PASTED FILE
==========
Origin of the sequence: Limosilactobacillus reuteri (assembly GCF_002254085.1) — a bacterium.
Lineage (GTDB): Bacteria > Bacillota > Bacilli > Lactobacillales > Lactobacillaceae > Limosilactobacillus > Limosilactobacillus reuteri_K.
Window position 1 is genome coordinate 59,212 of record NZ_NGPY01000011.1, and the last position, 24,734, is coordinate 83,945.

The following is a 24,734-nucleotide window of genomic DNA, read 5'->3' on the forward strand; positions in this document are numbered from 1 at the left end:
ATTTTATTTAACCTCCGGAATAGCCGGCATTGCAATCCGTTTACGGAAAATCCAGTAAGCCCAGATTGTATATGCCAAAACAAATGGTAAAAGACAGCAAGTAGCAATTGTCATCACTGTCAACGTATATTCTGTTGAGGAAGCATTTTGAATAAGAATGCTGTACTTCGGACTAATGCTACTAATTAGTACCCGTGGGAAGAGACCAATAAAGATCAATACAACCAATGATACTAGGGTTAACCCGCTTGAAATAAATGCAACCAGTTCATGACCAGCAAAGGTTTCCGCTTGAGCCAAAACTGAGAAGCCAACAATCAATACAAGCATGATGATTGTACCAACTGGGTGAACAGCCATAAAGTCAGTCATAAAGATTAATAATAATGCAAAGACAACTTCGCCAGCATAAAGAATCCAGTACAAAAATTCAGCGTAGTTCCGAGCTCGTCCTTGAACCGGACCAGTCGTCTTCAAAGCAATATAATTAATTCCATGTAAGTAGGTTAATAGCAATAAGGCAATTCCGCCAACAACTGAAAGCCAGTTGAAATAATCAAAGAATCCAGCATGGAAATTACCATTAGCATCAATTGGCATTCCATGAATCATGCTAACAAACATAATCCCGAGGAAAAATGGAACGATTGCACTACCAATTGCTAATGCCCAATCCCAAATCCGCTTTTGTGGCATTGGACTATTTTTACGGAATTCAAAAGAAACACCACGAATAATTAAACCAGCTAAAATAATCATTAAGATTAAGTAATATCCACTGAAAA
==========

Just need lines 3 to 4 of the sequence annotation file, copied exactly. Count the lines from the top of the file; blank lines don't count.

Window position 1 is genome coordinate 59,212 of record NZ_NGPY01000011.1, and the last position, 24,734, is coordinate 83,945.

The following is a 24,734-nucleotide window of genomic DNA, read 5'->3' on the forward strand; positions in this document are numbered from 1 at the left end: